Skylar shrugged off his comment and took a seat, looking up at him expectantly. Even though Nash knew this wasn’t supposed to be a date, he decided that they needed music. Something to complement this wonderful meal. He limped over to his stereo and flicked it on. The last CD he’d been listening to started up. Keith Urban. It’d have to do, for now. This wasn’t supposed to be a seduction, just two friends having dinner and listening to some music.

Nash went over and sat, tucking into the plate of pasta. “Oh. Holy cow. This is…amazing, Skylar.”

He half expected her to do one of her shrugs of indifference again, but her face lit up with a bright smile.

“Do you really like it?” she asked, and he suddenly realized that his reply truly mattered to her. Why on earth would she need his seal of approval?

“Yes, I really like it, Skylar,” he said, meeting her gaze and holding it. “You’re an awesome cook. And an awesome woman.” Skylar blushed at his words, but perhaps she needed to hear them. Maybe she didn’t hear it enough. People took it for granted that she could cook, and she was a resilient woman who could look after herself. But by the look on her face, he could see that she was still terribly uncertain deep down inside. How could a woman as beautiful and talented as her not realize what she had?

Skylar was rubbing her wrist again, and he reached for her hand, covering it with his own. “I mean it.” Her blue eyes widened at his touch. “And I meant what I said to Dale. I don’t think I would’ve survived without you out there in the jungle. You need to give yourself credit for that.”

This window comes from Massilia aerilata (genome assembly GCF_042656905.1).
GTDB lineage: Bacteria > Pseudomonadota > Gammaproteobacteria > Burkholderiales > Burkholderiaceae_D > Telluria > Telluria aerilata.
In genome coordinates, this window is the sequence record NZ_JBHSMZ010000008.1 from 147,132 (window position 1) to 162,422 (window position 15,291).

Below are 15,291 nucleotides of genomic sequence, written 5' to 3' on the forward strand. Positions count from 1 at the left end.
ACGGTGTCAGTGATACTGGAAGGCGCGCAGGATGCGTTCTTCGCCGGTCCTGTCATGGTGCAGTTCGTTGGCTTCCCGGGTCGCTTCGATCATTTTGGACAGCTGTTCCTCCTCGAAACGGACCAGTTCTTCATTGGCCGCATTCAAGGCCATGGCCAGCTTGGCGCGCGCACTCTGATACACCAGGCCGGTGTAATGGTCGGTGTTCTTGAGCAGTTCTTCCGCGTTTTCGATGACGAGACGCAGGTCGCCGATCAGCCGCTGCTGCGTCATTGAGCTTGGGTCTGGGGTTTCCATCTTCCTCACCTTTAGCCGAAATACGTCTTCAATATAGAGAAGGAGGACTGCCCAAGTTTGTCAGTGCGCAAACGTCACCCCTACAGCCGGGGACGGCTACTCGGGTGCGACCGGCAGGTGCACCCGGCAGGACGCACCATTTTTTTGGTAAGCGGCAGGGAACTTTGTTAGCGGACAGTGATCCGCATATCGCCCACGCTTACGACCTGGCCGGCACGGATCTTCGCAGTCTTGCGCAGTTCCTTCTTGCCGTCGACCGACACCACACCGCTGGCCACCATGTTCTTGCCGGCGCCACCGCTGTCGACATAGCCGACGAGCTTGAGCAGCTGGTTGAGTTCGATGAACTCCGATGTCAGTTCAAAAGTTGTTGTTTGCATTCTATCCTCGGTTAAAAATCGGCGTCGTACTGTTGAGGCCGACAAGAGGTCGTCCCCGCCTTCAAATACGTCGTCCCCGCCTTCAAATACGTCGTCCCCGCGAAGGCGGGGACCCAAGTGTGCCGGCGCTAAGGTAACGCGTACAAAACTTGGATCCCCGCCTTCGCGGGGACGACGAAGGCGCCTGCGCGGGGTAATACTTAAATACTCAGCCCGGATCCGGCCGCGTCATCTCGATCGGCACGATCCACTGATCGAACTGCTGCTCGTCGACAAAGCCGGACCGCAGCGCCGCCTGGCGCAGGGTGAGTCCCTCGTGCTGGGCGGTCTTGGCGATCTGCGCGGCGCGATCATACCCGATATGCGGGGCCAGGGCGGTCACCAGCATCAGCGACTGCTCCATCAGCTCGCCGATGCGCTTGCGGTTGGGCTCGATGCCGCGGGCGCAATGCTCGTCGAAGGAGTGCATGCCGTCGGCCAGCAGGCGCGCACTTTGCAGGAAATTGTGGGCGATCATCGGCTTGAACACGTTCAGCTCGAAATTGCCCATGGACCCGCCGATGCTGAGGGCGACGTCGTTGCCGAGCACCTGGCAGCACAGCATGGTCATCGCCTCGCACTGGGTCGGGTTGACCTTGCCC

She bit her lip and stared at him, then her gaze dropped to the table. The muted tones of Keith drowning out what would otherwise have been an awkward silence. Right at that moment, Nash wanted to find this Craig guy and take him into a private room, away from all prying eyes, and teach him a lesson he wouldn’t forget. How could any man treat Skylar so badly that she doubted herself at every turn? It was a crime that needed to be punished.

“I do give myself credit,” she replied, but there was a lack of sincerity in her answer. “Do you want a glass of wine?” she asked, removing her hand from beneath his. Which was a shame. Because now they were alone again, the buzz of anticipation had started up along Nash’s skin, and his mindwent back to that hot kiss they’d shared before Dale had appeared.

“Yes, please.” He watched as she poured them each a generous glass. As she passed it over to him, his fingers grazed hers and his awareness of her shot up another level. They locked gazes over the rim of their glasses, and he suddenly felt an altogether different type of hunger fill him.